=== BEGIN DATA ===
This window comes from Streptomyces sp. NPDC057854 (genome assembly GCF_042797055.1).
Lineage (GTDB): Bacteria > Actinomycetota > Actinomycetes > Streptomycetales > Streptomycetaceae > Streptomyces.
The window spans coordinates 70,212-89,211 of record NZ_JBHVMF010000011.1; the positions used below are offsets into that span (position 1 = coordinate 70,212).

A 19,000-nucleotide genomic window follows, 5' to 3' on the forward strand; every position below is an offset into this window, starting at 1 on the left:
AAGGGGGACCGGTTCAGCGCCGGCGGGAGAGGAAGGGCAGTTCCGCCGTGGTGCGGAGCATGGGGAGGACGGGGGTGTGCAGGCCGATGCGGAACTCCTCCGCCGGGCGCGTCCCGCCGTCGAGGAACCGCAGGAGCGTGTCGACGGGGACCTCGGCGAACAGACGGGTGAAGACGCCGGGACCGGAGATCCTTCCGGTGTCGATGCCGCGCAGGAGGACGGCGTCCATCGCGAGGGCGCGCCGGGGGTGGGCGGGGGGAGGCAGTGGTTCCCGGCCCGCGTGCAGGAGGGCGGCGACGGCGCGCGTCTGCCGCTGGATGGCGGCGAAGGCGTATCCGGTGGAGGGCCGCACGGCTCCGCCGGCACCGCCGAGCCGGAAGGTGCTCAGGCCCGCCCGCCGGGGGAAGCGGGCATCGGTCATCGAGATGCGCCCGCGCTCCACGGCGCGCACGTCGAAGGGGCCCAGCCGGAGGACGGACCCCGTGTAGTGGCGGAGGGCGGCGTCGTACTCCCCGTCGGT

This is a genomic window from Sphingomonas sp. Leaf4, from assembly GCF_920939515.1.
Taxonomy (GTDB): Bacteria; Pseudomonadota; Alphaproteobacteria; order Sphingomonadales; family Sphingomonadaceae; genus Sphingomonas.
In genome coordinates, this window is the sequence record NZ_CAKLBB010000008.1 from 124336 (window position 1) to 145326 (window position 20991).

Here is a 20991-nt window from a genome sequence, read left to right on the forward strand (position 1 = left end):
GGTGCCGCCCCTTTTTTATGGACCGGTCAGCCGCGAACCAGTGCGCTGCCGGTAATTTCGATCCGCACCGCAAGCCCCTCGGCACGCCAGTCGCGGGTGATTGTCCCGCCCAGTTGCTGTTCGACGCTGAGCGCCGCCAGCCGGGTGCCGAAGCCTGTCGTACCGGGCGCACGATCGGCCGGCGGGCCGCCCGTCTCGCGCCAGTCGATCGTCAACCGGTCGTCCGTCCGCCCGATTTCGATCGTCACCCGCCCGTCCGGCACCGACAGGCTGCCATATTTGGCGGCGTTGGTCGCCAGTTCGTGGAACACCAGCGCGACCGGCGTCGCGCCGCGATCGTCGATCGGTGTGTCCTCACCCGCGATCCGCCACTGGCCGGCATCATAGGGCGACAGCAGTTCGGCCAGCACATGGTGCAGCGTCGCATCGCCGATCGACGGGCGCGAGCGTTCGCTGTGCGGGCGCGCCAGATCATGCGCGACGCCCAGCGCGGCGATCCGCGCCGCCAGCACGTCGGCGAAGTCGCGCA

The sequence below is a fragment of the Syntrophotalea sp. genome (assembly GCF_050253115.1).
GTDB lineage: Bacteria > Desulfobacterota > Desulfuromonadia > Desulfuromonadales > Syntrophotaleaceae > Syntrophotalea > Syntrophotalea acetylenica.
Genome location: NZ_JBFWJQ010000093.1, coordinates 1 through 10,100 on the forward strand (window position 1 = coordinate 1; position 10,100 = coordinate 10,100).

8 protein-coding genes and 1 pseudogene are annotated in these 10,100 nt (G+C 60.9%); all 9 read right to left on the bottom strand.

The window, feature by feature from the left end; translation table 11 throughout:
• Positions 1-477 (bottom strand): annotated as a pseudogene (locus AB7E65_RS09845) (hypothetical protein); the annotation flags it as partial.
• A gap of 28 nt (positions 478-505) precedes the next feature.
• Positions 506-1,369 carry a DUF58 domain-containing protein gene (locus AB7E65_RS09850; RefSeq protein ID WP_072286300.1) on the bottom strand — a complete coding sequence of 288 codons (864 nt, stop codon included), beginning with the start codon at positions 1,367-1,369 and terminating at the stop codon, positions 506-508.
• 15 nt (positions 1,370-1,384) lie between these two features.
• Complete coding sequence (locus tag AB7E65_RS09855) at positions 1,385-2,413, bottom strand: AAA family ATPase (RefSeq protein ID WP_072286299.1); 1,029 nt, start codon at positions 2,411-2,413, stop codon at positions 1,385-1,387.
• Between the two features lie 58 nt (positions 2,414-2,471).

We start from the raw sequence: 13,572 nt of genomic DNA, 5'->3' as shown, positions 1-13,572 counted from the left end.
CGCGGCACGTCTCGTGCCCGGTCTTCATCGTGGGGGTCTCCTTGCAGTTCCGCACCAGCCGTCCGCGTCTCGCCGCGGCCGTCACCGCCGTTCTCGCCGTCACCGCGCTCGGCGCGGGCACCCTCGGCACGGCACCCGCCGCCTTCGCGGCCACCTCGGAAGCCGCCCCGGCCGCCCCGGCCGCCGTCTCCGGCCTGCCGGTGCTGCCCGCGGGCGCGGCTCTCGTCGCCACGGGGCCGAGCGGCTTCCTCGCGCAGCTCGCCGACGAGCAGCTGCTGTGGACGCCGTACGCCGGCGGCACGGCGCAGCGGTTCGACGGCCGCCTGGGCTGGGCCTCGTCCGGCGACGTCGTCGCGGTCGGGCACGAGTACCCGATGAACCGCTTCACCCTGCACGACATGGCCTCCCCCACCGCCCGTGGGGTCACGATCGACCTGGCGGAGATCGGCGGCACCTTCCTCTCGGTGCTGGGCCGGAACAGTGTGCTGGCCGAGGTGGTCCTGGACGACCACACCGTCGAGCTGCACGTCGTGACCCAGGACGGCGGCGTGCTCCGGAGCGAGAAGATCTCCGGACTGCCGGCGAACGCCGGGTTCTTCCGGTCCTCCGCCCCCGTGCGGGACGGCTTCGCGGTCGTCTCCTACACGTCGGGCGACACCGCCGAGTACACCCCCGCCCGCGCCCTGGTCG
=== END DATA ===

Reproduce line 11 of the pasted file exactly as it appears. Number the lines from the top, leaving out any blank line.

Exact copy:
The sequence below is a fragment of the Syntrophotalea sp. genome (assembly GCF_050253115.1).